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M Hiking Through Hyperbole: Blisters and Fire

by Ryan Linn

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Article Summary:

By the middle of July I had come through the desert of southern California and the snowy heights of the Sierra, finally arriving at the gateway to the north: Lake Tahoe. The transition was not smooth. My feet were almost as badly blistered and bruised as they had been in the desert at the beginning of the trip, and the friends I had hiked with since Mexico were days ahead of me. I was forced to take a few more days off to heal my blisters, which dashed my hopes for catching up to my companions. I would have to discover the mysteries of the trail alone.

For months before starting the trail there had been constant talk of the desert and the Sierra, but all the hype disappeared after the Sierra. "What's northern California like?" I asked so many times, and the only answers I got were "It's really dull," or "It's really nice." It seemed that everyone's descriptive skills vanished once the grandeur of the Sierra were past. I had no idea what to expect.

To make matters more difficult, I was now in a real hurry. Two of my friends from my Appalachian Trail hike three years ago would arrive in Oregon in early August to hike with me for a few weeks, and I wanted to catch up with them quickly. I dropped several pounds from my pack weight and figured that I could increase my hiking speed drastically from what I had done in the Sierra.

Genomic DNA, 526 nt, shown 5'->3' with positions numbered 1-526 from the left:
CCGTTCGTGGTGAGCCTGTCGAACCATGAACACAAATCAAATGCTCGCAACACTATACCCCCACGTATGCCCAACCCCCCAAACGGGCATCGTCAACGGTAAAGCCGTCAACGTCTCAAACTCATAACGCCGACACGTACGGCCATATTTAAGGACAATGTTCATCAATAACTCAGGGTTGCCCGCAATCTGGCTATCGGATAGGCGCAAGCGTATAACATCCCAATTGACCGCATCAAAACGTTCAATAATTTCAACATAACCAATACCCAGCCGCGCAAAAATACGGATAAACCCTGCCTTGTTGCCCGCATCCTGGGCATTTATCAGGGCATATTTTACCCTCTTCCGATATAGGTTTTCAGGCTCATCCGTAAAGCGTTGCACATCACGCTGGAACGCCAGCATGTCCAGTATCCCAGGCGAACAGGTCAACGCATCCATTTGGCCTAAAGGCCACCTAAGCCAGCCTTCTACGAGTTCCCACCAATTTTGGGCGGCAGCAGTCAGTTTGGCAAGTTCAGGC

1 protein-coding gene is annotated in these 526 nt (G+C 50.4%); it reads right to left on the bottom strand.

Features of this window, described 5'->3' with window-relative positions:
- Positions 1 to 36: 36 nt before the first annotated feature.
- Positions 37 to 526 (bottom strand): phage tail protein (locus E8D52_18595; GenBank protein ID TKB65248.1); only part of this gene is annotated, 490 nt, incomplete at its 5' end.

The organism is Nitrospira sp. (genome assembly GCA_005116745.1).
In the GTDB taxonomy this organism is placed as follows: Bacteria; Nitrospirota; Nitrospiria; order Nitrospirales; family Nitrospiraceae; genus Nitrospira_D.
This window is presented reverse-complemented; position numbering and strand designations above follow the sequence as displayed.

My mind had been readied for the difficult push through the next six hundred miles. My body had been trained for eleven hundred miles already and seemed ready for the punishment. The only problem, for now, was the new set of blisters that appeared almost daily. This was especially frustrating, since back home on the east coast I almost never have problems with my feet. I was too eager to see what lay ahead, so I stubbornly pushed on without taking enough time to fully heal.

The trail along the Tahoe Rim defied what few expectations I had. I found little difference in the terrain from what I'd seen in the northern end of the Sierra, which means it was fantastic. Big meadows, passes patched with snow, entire mountainsides covered in blooming wildflowers, and rocky ridgetop trails became the routine for the next several days, taking my mind off the pain in my feet. Gradually, the terrain changed ever so slightly, turning into something familiar yet alien. Pine trees towered overhead, but the ground felt like that of the desert. Dusty gravel crunched underfoot, and a thick layer of dead branches littered the ground where they had fallen during the previous winter. Off in the distance, or occasionally by the trail, large lakes or rivers showed evidence that I was no longer in a completely dry environment, but too often it seemed as if I were back in the desert I had started in.

The Tahoe Rim passed by all too quickly, and with it went the handful of day- and section-hikers. I continued on, eventually catching a few through-hikers near Sierra City. I would soon lose this group as well, some moving faster, some slower than me, but this was fine as far as I was concerned. Though there were few through-hikers around me, the trail community was stronger in northern California than anywhere else on the trail.

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